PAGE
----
Taliban capture first Afghan provincial capital in blow to government

Kabul, AfghanistanUpdated: Aug 06, 2021, 10:36 PM IST

File photo Photograph:(AFP)

Story highlights

The assassination on Friday of Dawa Khan Menapal, one of the government's leading voices, followed another bloody day of fighting as the war increasingly spills into Kabul

The Taliban on Friday captured their first provincial capital since launching an offensive to coincide with the departure of foreign troops, a major blow to an Afghan government desperately trying to push back the insurgents.

"Zaranj, provincial capital of Nimroz, has fallen to the Taliban," Roh Gul Khairzad, the deputy governor of Nimroz, told AFP.

She said the city -- in southwest Afghanistan near the Iranian border -- had been taken "without a fight", and social media showed clips of insurgents roaming the streets, being cheered by residents.

The veracity of the videos could not immediately be confirmed.

The fall of Zaranj comes the same day the Taliban claimed responsibility for killing the head of the Afghan government's media information department.

The insurgents warned this week they would target senior administration figures in retaliation for increased air strikes.

The assassination on Friday of Dawa Khan Menapal, one of the government's leading voices, followed another bloody day of fighting as the war increasingly spills into Kabul.

The news from Nimroz also comes as the UN Security Council met in New York to discuss the conflict.

Deborah Lyons, head of the world body's Afghan aid operation, painted a grim picture of the country's deteriorating situation.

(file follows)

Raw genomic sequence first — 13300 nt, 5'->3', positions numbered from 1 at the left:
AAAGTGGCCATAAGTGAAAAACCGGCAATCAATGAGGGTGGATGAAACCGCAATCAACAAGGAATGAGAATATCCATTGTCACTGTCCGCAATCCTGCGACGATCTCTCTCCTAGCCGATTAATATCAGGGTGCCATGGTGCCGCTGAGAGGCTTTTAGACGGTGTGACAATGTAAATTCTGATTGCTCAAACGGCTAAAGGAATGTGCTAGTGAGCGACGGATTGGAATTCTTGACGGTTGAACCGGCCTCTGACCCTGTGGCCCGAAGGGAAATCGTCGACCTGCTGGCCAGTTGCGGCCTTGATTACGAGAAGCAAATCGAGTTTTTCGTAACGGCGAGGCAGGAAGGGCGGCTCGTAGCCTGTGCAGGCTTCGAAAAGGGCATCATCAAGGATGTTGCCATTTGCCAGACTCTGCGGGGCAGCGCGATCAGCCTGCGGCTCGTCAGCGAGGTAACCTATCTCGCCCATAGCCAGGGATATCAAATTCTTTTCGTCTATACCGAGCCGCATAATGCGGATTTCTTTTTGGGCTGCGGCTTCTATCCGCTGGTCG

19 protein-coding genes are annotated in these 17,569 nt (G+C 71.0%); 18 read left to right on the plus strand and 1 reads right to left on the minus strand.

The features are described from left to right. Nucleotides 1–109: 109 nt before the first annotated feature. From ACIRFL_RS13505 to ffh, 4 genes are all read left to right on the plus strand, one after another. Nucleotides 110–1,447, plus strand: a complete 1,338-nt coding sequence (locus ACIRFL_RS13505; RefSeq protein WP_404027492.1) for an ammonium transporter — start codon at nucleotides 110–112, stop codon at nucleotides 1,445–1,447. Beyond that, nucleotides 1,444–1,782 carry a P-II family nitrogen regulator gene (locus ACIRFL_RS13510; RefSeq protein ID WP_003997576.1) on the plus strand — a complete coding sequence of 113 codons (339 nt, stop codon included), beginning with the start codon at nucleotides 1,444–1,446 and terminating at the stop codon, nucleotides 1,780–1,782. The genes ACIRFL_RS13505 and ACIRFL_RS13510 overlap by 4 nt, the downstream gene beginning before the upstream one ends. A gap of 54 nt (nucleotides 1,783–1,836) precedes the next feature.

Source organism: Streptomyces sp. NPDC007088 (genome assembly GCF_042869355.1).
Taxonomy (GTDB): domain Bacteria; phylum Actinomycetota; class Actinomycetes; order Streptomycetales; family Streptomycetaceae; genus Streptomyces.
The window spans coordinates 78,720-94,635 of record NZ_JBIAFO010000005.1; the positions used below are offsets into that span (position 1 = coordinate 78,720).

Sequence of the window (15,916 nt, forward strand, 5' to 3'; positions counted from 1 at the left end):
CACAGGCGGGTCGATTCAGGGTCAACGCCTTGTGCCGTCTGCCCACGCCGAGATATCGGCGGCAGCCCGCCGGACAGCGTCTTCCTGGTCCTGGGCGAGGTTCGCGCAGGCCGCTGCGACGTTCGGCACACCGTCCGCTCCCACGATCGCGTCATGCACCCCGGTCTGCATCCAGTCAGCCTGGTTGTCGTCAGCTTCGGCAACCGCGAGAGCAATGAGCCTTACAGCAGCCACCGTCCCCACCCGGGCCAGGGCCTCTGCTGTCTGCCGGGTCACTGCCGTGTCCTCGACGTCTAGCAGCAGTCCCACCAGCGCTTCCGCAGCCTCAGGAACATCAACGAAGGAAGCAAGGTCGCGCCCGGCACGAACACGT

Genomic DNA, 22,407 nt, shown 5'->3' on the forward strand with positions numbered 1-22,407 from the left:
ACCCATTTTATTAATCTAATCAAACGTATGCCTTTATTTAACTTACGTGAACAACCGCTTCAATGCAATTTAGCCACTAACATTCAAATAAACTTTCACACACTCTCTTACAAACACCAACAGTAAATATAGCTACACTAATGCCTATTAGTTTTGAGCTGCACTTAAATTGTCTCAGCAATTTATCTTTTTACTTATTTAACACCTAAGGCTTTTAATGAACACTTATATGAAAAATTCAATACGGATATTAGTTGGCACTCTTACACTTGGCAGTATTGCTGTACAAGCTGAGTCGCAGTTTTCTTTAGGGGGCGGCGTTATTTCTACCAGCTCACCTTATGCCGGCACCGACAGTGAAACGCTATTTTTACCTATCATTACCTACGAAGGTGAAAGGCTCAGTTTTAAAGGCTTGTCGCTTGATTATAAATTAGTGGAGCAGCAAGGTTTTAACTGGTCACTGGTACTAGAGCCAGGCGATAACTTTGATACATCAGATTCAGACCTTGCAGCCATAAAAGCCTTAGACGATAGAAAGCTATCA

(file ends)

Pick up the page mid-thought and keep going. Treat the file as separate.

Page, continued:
"The Security Council must issue an unambiguous statement that attacks against cities must stop now," Lyons said via video-link from Kabul.

'Cowardly act'

In the Afghan capital, officials expressed shock at the fatal shooting of Menapal.

"Unfortunately, the savage terrorists have committed a cowardly act once again and martyred a patriotic Afghan," said interior ministry spokesman Mirwais Stanikzai.

Menapal was popular in Kabul's tight-knit media community, and known for pillorying the Taliban on social media -- even jokingly at times. 

Taliban spokesman Zabihullah Mujahid sent a message to the media saying Menapal "was killed in a special attack carried out by mujahideen".

The murder comes after the militants warned Wednesday of more attacks targeting Afghan government leaders. 

The day before, defence minister Bismillah Mohammadi escaped an assassination attempt in a bomb-and-gun attack.

The Afghan and US militaries have stepped up air strikes in their fight against the insurgents in a string of cities, and the Taliban said Tuesday's Kabul attack was their response.

Fighting in Afghanistan's long-running conflict has intensified since May, when foreign forces began the final stage of a withdrawal due to be completed later this month.

The Taliban already control large portions of the countryside, and are now challenging government forces in several provincial capitals.

'Nothing left'

Government forces continue to hit Taliban positions with air strikes and commando raids, and the defence ministry boasted Friday of eliminating more than 400 insurgents in the past 24 hours. 

Both sides frequently exaggerate battlefield casualty figures, making independent verification virtually impossible. 

But even as Afghan officials claimed to be hitting the Taliban hard, security forces have yet to flush out the militants from provincial capitals they have already entered -- with hundreds of thousands of civilians forced to flee in recent weeks.

Social media was also filled with videos of the devastating toll the fighting has taken in the southern city of Lashkar Gah -- capital of Helmand province, with posts showing a major market area in flames. 

Aid group Action Against Hunger said its offices had been hit by an "aerial bomb" in the city earlier this week, according to a statement released by the organisation on Friday.

"The building was marked from the street and roof as a non-governmental (NGO) organisation, and the office location has been communicated often to the parties involved in the conflict," said the group, adding that no staff had been harmed.

In the key western city of Herat, a steady stream of people were leaving their homes in anticipation of a government assault on positions recently won by the Taliban.

"We completely evacuated," resident Ahmad Zia told AFP. "We have nothing left and we do not know where to go."